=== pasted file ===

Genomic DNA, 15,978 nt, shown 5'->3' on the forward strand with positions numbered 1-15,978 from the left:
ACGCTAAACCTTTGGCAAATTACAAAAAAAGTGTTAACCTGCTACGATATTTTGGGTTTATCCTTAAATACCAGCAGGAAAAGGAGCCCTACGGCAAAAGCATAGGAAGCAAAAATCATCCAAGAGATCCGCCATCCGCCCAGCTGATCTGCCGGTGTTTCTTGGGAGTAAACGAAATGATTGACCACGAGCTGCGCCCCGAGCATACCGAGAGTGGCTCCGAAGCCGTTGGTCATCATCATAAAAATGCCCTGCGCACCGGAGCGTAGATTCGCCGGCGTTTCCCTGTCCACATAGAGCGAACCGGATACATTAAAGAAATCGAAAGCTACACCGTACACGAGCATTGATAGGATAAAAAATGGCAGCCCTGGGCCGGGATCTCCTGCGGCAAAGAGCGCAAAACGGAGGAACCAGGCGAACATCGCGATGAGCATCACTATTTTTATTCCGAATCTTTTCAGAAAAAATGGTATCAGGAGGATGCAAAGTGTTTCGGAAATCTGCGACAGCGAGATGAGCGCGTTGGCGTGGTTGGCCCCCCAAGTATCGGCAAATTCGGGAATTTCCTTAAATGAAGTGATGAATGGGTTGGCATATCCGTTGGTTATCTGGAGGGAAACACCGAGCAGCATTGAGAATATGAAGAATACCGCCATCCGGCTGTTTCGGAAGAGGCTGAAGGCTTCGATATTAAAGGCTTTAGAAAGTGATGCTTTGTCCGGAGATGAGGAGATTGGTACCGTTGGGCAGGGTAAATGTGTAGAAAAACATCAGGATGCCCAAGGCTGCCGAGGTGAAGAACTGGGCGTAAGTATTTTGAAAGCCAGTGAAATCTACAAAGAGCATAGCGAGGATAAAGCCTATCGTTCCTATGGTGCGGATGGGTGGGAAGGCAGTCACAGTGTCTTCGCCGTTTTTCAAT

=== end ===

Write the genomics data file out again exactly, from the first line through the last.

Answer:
Genomic DNA, 15,978 nt, shown 5'->3' on the forward strand with positions numbered 1-15,978 from the left:
ACGCTAAACCTTTGGCAAATTACAAAAAAAGTGTTAACCTGCTACGATATTTTGGGTTTATCCTTAAATACCAGCAGGAAAAGGAGCCCTACGGCAAAAGCATAGGAAGCAAAAATCATCCAAGAGATCCGCCATCCGCCCAGCTGATCTGCCGGTGTTTCTTGGGAGTAAACGAAATGATTGACCACGAGCTGCGCCCCGAGCATACCGAGAGTGGCTCCGAAGCCGTTGGTCATCATCATAAAAATGCCCTGCGCACCGGAGCGTAGATTCGCCGGCGTTTCCCTGTCCACATAGAGCGAACCGGATACATTAAAGAAATCGAAAGCTACACCGTACACGAGCATTGATAGGATAAAAAATGGCAGCCCTGGGCCGGGATCTCCTGCGGCAAAGAGCGCAAAACGGAGGAACCAGGCGAACATCGCGATGAGCATCACTATTTTTATTCCGAATCTTTTCAGAAAAAATGGTATCAGGAGGATGCAAAGTGTTTCGGAAATCTGCGACAGCGAGATGAGCGCGTTGGCGTGGTTGGCCCCCCAAGTATCGGCAAATTCGGGAATTTCCTTAAATGAAGTGATGAATGGGTTGGCATATCCGTTGGTTATCTGGAGGGAAACACCGAGCAGCATTGAGAATATGAAGAATACCGCCATCCGGCTGTTTCGGAAGAGGCTGAAGGCTTCGATATTAAAGGCTTTAGAAAGTGATGCTTTGTCCGGAGATGAGGAGATTGGTACCGTTGGGCAGGGTAAATGTGTAGAAAAACATCAGGATGCCCAAGGCTGCCGAGGTGAAGAACTGGGCGTAAGTATTTTGAAAGCCAGTGAAATCTACAAAGAGCATAGCGAGGATAAAGCCTATCGTTCCTATGGTGCGGATGGGTGGGAAGGCAGTCACAGTGTCTTCGCCGTTTTTCAAT